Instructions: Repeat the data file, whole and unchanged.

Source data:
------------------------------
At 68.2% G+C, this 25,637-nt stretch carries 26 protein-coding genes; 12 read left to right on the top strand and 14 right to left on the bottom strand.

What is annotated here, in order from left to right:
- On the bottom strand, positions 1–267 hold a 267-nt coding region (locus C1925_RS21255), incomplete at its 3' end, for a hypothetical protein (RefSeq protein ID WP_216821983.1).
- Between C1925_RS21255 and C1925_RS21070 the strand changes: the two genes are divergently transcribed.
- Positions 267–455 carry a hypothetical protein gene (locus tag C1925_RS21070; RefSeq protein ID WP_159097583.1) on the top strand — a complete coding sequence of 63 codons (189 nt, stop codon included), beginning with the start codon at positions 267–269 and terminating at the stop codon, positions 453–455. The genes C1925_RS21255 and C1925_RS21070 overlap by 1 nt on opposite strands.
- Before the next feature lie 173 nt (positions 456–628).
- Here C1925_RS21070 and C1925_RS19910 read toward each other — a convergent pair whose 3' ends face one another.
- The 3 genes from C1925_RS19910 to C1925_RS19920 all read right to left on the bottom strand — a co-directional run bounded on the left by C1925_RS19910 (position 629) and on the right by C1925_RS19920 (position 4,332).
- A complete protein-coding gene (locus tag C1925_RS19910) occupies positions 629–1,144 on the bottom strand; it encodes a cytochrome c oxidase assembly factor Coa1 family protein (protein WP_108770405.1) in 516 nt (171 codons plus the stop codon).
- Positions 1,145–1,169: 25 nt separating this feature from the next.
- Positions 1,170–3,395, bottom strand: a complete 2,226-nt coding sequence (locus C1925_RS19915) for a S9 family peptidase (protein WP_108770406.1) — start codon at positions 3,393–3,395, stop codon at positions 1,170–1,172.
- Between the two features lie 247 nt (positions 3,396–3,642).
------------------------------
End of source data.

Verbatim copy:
At 68.2% G+C, this 25,637-nt stretch carries 26 protein-coding genes; 12 read left to right on the top strand and 14 right to left on the bottom strand.

What is annotated here, in order from left to right:
- On the bottom strand, positions 1–267 hold a 267-nt coding region (locus C1925_RS21255), incomplete at its 3' end, for a hypothetical protein (RefSeq protein ID WP_216821983.1).
- Between C1925_RS21255 and C1925_RS21070 the strand changes: the two genes are divergently transcribed.
- Positions 267–455 carry a hypothetical protein gene (locus tag C1925_RS21070; RefSeq protein ID WP_159097583.1) on the top strand — a complete coding sequence of 63 codons (189 nt, stop codon included), beginning with the start codon at positions 267–269 and terminating at the stop codon, positions 453–455. The genes C1925_RS21255 and C1925_RS21070 overlap by 1 nt on opposite strands.
- Before the next feature lie 173 nt (positions 456–628).
- Here C1925_RS21070 and C1925_RS19910 read toward each other — a convergent pair whose 3' ends face one another.
- The 3 genes from C1925_RS19910 to C1925_RS19920 all read right to left on the bottom strand — a co-directional run bounded on the left by C1925_RS19910 (position 629) and on the right by C1925_RS19920 (position 4,332).
- A complete protein-coding gene (locus tag C1925_RS19910) occupies positions 629–1,144 on the bottom strand; it encodes a cytochrome c oxidase assembly factor Coa1 family protein (protein WP_108770405.1) in 516 nt (171 codons plus the stop codon).
- Positions 1,145–1,169: 25 nt separating this feature from the next.
- Positions 1,170–3,395, bottom strand: a complete 2,226-nt coding sequence (locus C1925_RS19915) for a S9 family peptidase (protein WP_108770406.1) — start codon at positions 3,393–3,395, stop codon at positions 1,170–1,172.
- Between the two features lie 247 nt (positions 3,396–3,642).